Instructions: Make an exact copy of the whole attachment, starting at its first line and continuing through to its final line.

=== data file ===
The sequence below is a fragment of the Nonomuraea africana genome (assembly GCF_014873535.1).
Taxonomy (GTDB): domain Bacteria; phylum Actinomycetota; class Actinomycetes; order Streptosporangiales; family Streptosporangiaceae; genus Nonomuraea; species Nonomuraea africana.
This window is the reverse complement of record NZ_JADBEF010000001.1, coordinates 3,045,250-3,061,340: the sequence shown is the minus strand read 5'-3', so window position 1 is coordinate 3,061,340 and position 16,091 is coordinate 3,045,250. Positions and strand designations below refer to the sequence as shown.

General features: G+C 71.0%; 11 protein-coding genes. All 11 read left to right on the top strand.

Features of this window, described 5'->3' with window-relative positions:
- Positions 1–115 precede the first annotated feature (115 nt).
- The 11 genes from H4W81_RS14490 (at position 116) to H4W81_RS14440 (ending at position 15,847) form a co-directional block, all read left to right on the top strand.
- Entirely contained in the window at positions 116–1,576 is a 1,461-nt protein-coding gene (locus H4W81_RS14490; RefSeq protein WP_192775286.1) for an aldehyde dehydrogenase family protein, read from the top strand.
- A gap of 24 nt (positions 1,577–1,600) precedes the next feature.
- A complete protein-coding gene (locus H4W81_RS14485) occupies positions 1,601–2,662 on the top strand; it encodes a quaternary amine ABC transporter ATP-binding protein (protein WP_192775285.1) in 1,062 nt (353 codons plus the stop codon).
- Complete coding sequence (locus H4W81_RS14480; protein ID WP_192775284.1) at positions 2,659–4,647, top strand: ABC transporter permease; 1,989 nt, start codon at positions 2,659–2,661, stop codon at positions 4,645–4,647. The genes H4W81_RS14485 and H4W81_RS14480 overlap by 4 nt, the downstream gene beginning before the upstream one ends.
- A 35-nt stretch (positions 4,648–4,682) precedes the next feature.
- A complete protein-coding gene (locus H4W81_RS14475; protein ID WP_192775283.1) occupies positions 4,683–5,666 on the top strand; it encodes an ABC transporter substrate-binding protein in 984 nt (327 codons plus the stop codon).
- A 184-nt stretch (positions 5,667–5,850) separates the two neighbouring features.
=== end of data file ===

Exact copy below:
The sequence below is a fragment of the Nonomuraea africana genome (assembly GCF_014873535.1).
Taxonomy (GTDB): domain Bacteria; phylum Actinomycetota; class Actinomycetes; order Streptosporangiales; family Streptosporangiaceae; genus Nonomuraea; species Nonomuraea africana.
This window is the reverse complement of record NZ_JADBEF010000001.1, coordinates 3,045,250-3,061,340: the sequence shown is the minus strand read 5'-3', so window position 1 is coordinate 3,061,340 and position 16,091 is coordinate 3,045,250. Positions and strand designations below refer to the sequence as shown.

General features: G+C 71.0%; 11 protein-coding genes. All 11 read left to right on the top strand.

Features of this window, described 5'->3' with window-relative positions:
- Positions 1–115 precede the first annotated feature (115 nt).
- The 11 genes from H4W81_RS14490 (at position 116) to H4W81_RS14440 (ending at position 15,847) form a co-directional block, all read left to right on the top strand.
- Entirely contained in the window at positions 116–1,576 is a 1,461-nt protein-coding gene (locus H4W81_RS14490; RefSeq protein WP_192775286.1) for an aldehyde dehydrogenase family protein, read from the top strand.
- A gap of 24 nt (positions 1,577–1,600) precedes the next feature.
- A complete protein-coding gene (locus H4W81_RS14485) occupies positions 1,601–2,662 on the top strand; it encodes a quaternary amine ABC transporter ATP-binding protein (protein WP_192775285.1) in 1,062 nt (353 codons plus the stop codon).
- Complete coding sequence (locus H4W81_RS14480; protein ID WP_192775284.1) at positions 2,659–4,647, top strand: ABC transporter permease; 1,989 nt, start codon at positions 2,659–2,661, stop codon at positions 4,645–4,647. The genes H4W81_RS14485 and H4W81_RS14480 overlap by 4 nt, the downstream gene beginning before the upstream one ends.
- A 35-nt stretch (positions 4,648–4,682) precedes the next feature.
- A complete protein-coding gene (locus H4W81_RS14475; protein ID WP_192775283.1) occupies positions 4,683–5,666 on the top strand; it encodes an ABC transporter substrate-binding protein in 984 nt (327 codons plus the stop codon).
- A 184-nt stretch (positions 5,667–5,850) separates the two neighbouring features.